Educational Institutions process a massive amount of information that contains personally identifiable information, or PII, on their students, faculty members, and staff. One of the biggest problems for Educational Institutions when it comes to meeting cybersecurity requirements is that there are too many standards, laws, and regulations that it is challenging to keep up with the requirements for each. Below is a list of these data protection requirements:
- Family Educational Rights and Privacy Act (FERPA) – US federal law that requires the privacy of student records.
- Higher Education Opportunity Act (HEOA) – Requires higher education institutions to protect sensitive student data.
- Protection of Pupil Rights Amendment (PPRA) – Requires that educational institutions that receive funds from the US Department of Education protect their students sensitive personal information.
- General Data Protection Regulation (GDPR) – Requires the protection of personal data of European Union (EU) students and employees.
- Health Insurance Portability and Accountability Act (HIPAA) – Requires that schools protect the health information of students, whether it is insurance or medical information.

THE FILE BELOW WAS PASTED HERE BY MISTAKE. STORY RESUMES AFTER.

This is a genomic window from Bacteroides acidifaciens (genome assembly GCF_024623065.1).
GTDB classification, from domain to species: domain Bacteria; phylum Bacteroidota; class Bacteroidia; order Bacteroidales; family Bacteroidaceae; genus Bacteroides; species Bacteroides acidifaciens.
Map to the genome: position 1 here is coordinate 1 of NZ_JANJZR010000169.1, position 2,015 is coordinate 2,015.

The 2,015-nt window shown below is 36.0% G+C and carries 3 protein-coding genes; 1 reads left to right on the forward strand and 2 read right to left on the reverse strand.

- Health Information Technology for Economic and Clinical Health Act (HITECH) – Promotes and expands on health information technology with a focus on electronic health records.
- Gramm-Leach Bliley Act (GLBA) – US federal law that focuses on financial institutions and applies to higher education institutions since they deal with large amounts of money.
- Payment Card Industry Data Security Standard (PCI-DSS) – Educational Institutions that receive card payments must comply with their established security standards in order to process payments within their network.
- Federal Information Security Modernization Act (FISMA) – US law that requires universities that work on federal research projects to protect sensitive information.
- National Institute of Standards and Technology Special Publication 800-171 – Requires that higher educational institutions that deal with government information protect their sensitive data.
Although all of these standards, laws, and regulations have specific requirements, they all have a central theme revolving around protecting data. The best offense is a great defense, and thats why data sanitization is one of the key tenants to a comprehensive cybersecurity strategy. The NIST 800.88 Guidelines for Media Sanitization outlines proven methods to remove data from data storage devices such as servers, PC, smartphones, and tablets.
Clarabyte supports each of these standards, laws, and regulations by offering certified data erasure tools that remove 100% of data from any IT asset. Where other data removal techniques fall short, certified data erasure with Clarabyte is able to guarantee that no traces of data will remain on a device.
Clarabyte provides secure data removal that meets over 14 security compliance standards, including the National Institute of Security and Technology (NIST) and Department of Defense (DoD).